For the “more on that below,” it is really a great story. I was a product manager and my company had acquired several companies across North America. We had a very savvy president and we were on a strong upward trajectory for growth. Then, they fired that president and took the company in a totally different direction. Suddenly, the company was being run by bullies whose interest was more in their image and ego than anything else. I was tasked with heading up a project that included a major competitor. While I opposed the move, I took my marching orders and executed the plan. Very late in the game, the superseding president got involved and put that kabash on the whole project, and at this point, ordered me to simply leave the other company hanging in the lurch. I had to do some soul-searching here. I did not want to execute on this deal to begin with, but was overruled by senior management – this president’s direct reports. Now, he was overriding them, and I had a working relationship with the competing company, and did not want to just leave them sitting there as he had ordered me to. So, I did the right thing. I made the phone call and told them to pack up, go home, and that my hands were tied. If I had followed the president’s orders and left them just sitting there, there is NO WAY that this person would have, months later, forwarded my email to his successor, and I may have never had that first major client and all that it led to. The moral of the story is to follow your heart, have the courage to do so, and practice a lifestyle that demands honesty, balance, and integrity.

How was the first year in business?
Our first year in business was all about excitement, uncertainty, and risk-taking. Many hours were spent in the library – attending seminars, and leveraging all available resources to increase my knowledge of business ownership and strategy.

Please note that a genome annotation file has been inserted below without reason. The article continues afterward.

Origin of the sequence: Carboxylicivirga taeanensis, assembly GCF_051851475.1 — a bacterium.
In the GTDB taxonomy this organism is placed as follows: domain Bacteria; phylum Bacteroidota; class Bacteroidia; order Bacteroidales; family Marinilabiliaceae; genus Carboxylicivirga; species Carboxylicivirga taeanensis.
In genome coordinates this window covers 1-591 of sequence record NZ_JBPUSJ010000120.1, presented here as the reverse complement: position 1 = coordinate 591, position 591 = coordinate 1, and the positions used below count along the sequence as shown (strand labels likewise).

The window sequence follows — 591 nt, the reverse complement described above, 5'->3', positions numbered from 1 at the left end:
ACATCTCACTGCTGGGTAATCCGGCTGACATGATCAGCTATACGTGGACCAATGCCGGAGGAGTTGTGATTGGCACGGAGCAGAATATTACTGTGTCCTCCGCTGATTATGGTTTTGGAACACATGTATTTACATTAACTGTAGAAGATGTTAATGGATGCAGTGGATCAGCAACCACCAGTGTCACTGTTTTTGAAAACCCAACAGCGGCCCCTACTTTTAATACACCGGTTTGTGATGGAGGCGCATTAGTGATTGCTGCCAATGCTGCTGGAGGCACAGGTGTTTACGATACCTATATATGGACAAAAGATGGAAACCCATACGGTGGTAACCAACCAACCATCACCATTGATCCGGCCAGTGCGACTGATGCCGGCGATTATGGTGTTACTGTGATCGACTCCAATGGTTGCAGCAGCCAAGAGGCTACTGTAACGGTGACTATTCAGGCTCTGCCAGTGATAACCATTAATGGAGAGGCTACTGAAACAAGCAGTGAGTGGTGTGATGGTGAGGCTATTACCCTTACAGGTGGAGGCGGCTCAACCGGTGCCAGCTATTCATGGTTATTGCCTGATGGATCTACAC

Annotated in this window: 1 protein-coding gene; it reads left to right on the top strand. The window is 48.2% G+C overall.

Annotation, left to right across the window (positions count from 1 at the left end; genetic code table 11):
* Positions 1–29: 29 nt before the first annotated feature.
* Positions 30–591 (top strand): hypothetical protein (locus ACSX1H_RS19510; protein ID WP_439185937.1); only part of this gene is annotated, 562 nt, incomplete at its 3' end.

What was your marketing strategy?
Our focus was on larger entities. One large entity will result in revenue equal to or greater than numerous smaller entities. While we have taken on smaller clients since, our primary focus in terms of business development continues to be large entities.

How fast did the company grow during the first few years?
Our growth was purely organic and this continues to be the case. Our growth was slow and steady the first couple of years. Our emphasis has always been on customer delight first.

How do you define success?
That’s a great question. Obviously, helping our clients to accelerate visibility and growth while exceeding their financial return objectives is our top priority. But to me, whether they are a global NY conglomerate, a Silicon Valley startup, or a local service provider, when folks within the company choose to partner with us, they are paying us a tremendous compliment. Think about it. People build their careers on the success they are able to create for the organization. They are not just working to kill time. At least to some extent, they desire to improve the quality of life for themselves and their families. I love to think that the results we create will help to position the people who chose us to move up in the company and improve their careers. I get a lot of personal satisfaction when we play a role in making that happen.